November 28, 2006
The Chiang Saen hospital is five miles from the center of the opium-producing Golden Triangle, where Laos, Myanmar and Thailand meet and where drug use and sex work are rife. The pioneering Thai clinic is famous for miles around for its treatment of HIV/AIDS patients regardless of their nationality.
While the majority of boats along the Mekong river carry tourists, every month from Myanmar and Laos, boats carry men, women and children to the only two clinics in Thailand that offer antiretroviral drugs.
"In Laos there are no facilities, no medicine, so I had to come here," said Arun Petchawong, a 43-year-old subsistence farmer with three children. In her country, HIV rates are increasing, and more than 18,000 people could have HIV by 2015, said UNAIDS. In Myanmar, some aid workers estimate the country has double the official figure of 333,000 infections.
In 2004, Doctors Without Borders (DWB) offered to finance two border clinics, including in Chiang Saen, to dispense ARVs to patients excluded from the public health system in Thailand. A Myanmar-Thai border clinic treats 56 mostly ethnic minorities, with transportation assistance from Norwegian Church Aid. Three to five patients, most Laotian, arrive each month, said A. Kace Keiluhu, head doctor at the clinic.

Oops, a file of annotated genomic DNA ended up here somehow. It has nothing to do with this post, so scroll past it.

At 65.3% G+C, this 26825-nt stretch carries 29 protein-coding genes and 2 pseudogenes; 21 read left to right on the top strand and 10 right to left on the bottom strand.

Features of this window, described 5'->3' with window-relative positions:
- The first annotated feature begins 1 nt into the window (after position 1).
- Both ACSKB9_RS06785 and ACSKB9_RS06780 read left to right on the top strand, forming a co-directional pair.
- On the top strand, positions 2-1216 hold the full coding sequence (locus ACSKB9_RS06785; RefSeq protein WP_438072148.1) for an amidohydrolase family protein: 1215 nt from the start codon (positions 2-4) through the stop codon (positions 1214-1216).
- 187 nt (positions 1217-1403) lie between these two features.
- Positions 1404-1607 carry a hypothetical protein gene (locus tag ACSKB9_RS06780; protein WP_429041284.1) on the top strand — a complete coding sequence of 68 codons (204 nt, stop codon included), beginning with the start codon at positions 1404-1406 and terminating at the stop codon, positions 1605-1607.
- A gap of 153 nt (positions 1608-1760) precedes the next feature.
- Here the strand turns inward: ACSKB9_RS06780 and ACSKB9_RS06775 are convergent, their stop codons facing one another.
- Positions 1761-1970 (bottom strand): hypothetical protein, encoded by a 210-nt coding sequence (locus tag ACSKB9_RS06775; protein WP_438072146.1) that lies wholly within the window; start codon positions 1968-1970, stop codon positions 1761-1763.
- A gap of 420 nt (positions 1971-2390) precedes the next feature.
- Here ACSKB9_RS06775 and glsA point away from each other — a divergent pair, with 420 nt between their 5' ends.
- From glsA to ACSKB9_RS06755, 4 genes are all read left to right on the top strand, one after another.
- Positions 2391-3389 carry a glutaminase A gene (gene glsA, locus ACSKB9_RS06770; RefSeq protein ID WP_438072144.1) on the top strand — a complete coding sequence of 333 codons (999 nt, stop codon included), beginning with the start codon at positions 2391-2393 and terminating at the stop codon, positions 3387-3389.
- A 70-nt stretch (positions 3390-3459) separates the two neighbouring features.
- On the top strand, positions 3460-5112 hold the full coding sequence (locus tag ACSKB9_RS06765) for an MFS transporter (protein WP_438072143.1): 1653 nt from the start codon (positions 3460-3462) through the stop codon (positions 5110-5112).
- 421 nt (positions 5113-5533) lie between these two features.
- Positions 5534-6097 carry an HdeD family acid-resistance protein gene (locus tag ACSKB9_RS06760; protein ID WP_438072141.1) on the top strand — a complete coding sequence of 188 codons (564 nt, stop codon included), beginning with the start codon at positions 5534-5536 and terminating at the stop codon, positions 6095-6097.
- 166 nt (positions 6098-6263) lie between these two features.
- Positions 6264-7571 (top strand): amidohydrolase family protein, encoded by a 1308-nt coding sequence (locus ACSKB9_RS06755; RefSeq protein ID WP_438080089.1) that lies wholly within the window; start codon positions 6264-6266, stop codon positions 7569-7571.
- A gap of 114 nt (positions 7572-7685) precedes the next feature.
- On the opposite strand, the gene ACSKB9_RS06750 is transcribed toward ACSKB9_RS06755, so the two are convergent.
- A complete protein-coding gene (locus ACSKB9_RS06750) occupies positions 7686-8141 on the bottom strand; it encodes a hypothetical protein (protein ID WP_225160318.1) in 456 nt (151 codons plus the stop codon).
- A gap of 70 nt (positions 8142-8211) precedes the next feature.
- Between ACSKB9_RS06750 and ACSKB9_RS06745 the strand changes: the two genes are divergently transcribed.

"In the long term, the Laotian hospitals should be able to manage their patients," said Paul Cawthorne, DWB's Thailand mission chief. He lauded Laos' Ministry of Health for its openness to building the knowledge and skills necessary for clinics to dispense ARVs. The program should be operable within months.
But "it is impossible to have any relationship with the central government in Myanmar," Cawthorne said. The clinic is advised not to over-enroll Myanmar patients, since it has no long-term strategy for funding. Cawthorne asked, "How do you say 'I'm sorry, you're Burmese, so we've not got a long-term strategy so we're not going to treat you'?"